Ok, I was almost able to push myself to the 50% point and I just can’t go any further. I have too many other books to read to spend any more time on tOk, I was almost able to push myself to the 50% point and I just can’t go any further. I have too many other books to read to spend any more time on this one. I’m sorry…I know, it’s apparently a classic, but for the life of me, aside from the tragic circumstances around its publication, I can’t for the life of me see why.
Ignatius Reilly is an asshole, by design I know, but even the humour he supposedly spouts is little more than chuckle-inducing for me. I don’t even believe that Ignatius is much of a medievalist…aside from a misguided love for Boethius he really doesn’t seem to know very much about the Middle Ages except in a very superficial way (his writings which we are given glimpses of are the most puerile crap imaginable). Add to that the fact that all of the other characters are completely uninteresting to me and I cannot gather sufficient reason to continue with this. His mother and Patrolman Mancuso are feckless pushovers and all of the other ‘colourful’ characters just don’t do it for me. They might work as characters in a sitcom, but that’s about all I can credit them for. Maybe I just can’t appreciate the unique Nawlins’ style, I don’t know. (Is it just me or is no one in the book able to “say” anything, everyone appears to “scream” instead…a nit, but one that annoyed me every time I noticed it.)
I’ll just have to mark this one as abandoned. Maybe some other day I will be able to take this for what it was meant to be. That day is not today. ...more
Caveat: this is not really a review, but rather a plaintive cry and is based on having read the previous book set in this universe in full (RevelationCaveat: this is not really a review, but rather a plaintive cry and is based on having read the previous book set in this universe in full (Revelation Space), an abortive attempt to read the non-series Reynolds book House of Suns, and finally the book in question up to page 236 (out of 694!)…hence no star rating.
Why won’t you let me love you Alastair Reynolds? I *need* some high quality space opera, preferably with various factions of humanity living on planets, in orbital habitats, and on space ships with varying levels of (and relationships to) technology, physical modifications, and philosophical outlook. I want star faring ships encountering bizarre eco-systems, maybe some incomprehensible precursor alien tech, and some fine shading of cyberpunk in the background. I desire a virtual tour of the variegated human cosmos as it exists in this world with a bit of a peek at the variety and wonder that it offers, obviously with a large dollop of the bad, decayed, and criminal thrown in for good measure. Also, please have it written in some decent prose. You seem to be able to provide all of this for me, Mr. Reynolds but, but…you don’t. *sigh*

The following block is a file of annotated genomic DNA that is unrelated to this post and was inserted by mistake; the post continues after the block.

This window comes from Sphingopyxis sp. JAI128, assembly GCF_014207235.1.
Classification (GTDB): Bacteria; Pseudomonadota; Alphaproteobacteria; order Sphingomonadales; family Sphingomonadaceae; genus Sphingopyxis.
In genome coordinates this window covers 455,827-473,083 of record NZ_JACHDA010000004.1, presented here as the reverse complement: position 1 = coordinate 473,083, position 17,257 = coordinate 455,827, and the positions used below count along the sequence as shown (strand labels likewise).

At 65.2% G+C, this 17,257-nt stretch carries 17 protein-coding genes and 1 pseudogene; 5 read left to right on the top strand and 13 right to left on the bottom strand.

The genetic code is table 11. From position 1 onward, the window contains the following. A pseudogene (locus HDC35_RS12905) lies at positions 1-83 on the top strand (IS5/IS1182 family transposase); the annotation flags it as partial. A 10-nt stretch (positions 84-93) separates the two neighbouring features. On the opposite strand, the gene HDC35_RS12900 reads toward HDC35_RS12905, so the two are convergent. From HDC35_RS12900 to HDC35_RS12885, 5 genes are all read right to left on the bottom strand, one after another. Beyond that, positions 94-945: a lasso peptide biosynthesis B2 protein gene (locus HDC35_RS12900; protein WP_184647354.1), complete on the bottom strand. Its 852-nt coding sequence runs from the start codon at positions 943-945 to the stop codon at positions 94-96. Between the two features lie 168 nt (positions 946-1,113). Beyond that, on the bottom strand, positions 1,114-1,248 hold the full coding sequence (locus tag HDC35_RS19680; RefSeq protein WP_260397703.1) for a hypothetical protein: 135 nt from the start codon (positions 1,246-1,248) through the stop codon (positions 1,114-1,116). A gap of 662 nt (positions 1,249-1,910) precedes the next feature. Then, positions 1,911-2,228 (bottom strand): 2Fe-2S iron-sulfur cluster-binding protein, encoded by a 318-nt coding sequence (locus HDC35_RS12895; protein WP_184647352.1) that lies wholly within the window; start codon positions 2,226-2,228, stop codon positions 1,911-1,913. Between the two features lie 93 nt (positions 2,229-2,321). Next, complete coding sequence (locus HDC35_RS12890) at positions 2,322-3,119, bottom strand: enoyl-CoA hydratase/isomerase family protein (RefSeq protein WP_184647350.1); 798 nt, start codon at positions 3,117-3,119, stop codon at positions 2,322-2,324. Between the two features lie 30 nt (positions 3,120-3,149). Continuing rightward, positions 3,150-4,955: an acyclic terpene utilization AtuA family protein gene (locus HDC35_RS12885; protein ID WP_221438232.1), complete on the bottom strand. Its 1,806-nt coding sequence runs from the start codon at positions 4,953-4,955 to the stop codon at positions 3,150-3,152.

I fell in love with these wonderful skiffy elements as presented in works like The Ophiuchi Hotline, Vacuum Flowers, and (the dearest of all to my heart) Schismatrix Plus. At least two of these are avowed sources for your own work Alastair…why then can’t I love you?! Why do I always find myself struggling with your books? Why do I finish them (when I do) with a vague sense of dissatisfaction? Why do your worlds seem less real, less interesting, less perceptible to my mind’s eye than those of other writers? Actually I think I may be able to pinpoint it to a few distinct areas:
First of all there…are…too…many…words. What is it with fantasy and sci-fi these days needing to push the page count beyond 400, 500, even 600 pages (let’s not even mention Peter F. Hamilton right now, ok)? Reynolds falls into this trap with verbose descriptions that manage to be both excessively wordy and complex and yet vague and difficult for me to parse into a real image. In addition while Reynolds is in no way a bad writer his prose is very, well, I guess I’d say workman-like. I’m willing to wade through high page counts and verbose descriptions, but you better have a way with words if you’re gonna force me through it. A word to the wise Alastair? An editor could really help you out with that! Compress! Refine! Streamline! This over-wordiness conjoined with lack of clarity means that even when Reynolds has a cool idea it just fails to translate (for me at least). I can’t inhabit your worlds when the words that express them keep me at arm’s length.